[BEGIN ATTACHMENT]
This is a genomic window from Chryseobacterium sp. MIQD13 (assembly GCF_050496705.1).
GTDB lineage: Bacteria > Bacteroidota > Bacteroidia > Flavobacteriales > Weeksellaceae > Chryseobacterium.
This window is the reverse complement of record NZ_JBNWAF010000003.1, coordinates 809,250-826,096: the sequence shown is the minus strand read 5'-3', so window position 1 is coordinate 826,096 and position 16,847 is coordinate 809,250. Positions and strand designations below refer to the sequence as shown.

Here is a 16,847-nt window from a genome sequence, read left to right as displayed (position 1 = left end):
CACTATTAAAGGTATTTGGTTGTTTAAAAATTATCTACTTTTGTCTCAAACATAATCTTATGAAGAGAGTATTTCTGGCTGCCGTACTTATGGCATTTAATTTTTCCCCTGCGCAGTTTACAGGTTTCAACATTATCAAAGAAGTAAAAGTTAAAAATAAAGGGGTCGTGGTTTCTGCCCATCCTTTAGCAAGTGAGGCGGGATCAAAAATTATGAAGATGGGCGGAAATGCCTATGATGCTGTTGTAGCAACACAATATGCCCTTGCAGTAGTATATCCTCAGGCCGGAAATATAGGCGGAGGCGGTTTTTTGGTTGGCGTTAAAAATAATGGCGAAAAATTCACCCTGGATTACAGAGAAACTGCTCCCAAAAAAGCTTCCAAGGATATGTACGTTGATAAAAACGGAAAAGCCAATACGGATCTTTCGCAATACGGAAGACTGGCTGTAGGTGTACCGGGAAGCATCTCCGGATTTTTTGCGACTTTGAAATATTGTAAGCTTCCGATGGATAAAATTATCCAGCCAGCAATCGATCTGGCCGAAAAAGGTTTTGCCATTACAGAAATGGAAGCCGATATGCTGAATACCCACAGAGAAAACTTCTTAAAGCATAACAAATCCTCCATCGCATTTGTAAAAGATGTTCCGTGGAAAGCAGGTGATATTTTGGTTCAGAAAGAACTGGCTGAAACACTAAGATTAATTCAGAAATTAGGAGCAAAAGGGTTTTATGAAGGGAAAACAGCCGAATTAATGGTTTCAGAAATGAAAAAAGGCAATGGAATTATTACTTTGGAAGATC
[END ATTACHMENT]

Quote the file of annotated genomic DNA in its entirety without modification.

This is a genomic window from Chryseobacterium sp. MIQD13 (assembly GCF_050496705.1).
GTDB lineage: Bacteria > Bacteroidota > Bacteroidia > Flavobacteriales > Weeksellaceae > Chryseobacterium.
This window is the reverse complement of record NZ_JBNWAF010000003.1, coordinates 809,250-826,096: the sequence shown is the minus strand read 5'-3', so window position 1 is coordinate 826,096 and position 16,847 is coordinate 809,250. Positions and strand designations below refer to the sequence as shown.

Here is a 16,847-nt window from a genome sequence, read left to right as displayed (position 1 = left end):
CACTATTAAAGGTATTTGGTTGTTTAAAAATTATCTACTTTTGTCTCAAACATAATCTTATGAAGAGAGTATTTCTGGCTGCCGTACTTATGGCATTTAATTTTTCCCCTGCGCAGTTTACAGGTTTCAACATTATCAAAGAAGTAAAAGTTAAAAATAAAGGGGTCGTGGTTTCTGCCCATCCTTTAGCAAGTGAGGCGGGATCAAAAATTATGAAGATGGGCGGAAATGCCTATGATGCTGTTGTAGCAACACAATATGCCCTTGCAGTAGTATATCCTCAGGCCGGAAATATAGGCGGAGGCGGTTTTTTGGTTGGCGTTAAAAATAATGGCGAAAAATTCACCCTGGATTACAGAGAAACTGCTCCCAAAAAAGCTTCCAAGGATATGTACGTTGATAAAAACGGAAAAGCCAATACGGATCTTTCGCAATACGGAAGACTGGCTGTAGGTGTACCGGGAAGCATCTCCGGATTTTTTGCGACTTTGAAATATTGTAAGCTTCCGATGGATAAAATTATCCAGCCAGCAATCGATCTGGCCGAAAAAGGTTTTGCCATTACAGAAATGGAAGCCGATATGCTGAATACCCACAGAGAAAACTTCTTAAAGCATAACAAATCCTCCATCGCATTTGTAAAAGATGTTCCGTGGAAAGCAGGTGATATTTTGGTTCAGAAAGAACTGGCTGAAACACTAAGATTAATTCAGAAATTAGGAGCAAAAGGGTTTTATGAAGGGAAAACAGCCGAATTAATGGTTTCAGAAATGAAAAAAGGCAATGGAATTATTACTTTGGAAGATC